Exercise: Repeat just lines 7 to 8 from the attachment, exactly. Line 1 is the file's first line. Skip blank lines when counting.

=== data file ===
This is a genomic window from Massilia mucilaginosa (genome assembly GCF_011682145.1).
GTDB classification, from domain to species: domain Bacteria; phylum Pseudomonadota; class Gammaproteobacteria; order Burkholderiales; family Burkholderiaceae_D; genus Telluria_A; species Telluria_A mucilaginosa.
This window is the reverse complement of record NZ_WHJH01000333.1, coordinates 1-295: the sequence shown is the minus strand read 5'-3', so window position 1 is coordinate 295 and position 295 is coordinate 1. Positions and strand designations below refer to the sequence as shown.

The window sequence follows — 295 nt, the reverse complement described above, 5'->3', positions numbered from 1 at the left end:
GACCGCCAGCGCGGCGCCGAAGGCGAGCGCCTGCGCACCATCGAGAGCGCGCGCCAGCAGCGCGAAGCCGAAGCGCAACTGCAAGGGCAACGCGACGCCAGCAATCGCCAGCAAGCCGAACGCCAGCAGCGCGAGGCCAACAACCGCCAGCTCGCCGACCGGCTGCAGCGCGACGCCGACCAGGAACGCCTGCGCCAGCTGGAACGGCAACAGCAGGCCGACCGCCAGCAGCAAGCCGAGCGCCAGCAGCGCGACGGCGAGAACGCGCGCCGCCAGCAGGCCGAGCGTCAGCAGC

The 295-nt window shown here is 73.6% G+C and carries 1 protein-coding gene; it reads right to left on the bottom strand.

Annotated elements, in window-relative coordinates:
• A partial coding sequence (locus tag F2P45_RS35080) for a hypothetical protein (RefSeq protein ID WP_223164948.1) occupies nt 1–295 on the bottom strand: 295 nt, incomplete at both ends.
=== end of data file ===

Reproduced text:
Annotated elements, in window-relative coordinates:
• A partial coding sequence (locus tag F2P45_RS35080) for a hypothetical protein (RefSeq protein ID WP_223164948.1) occupies nt 1–295 on the bottom strand: 295 nt, incomplete at both ends.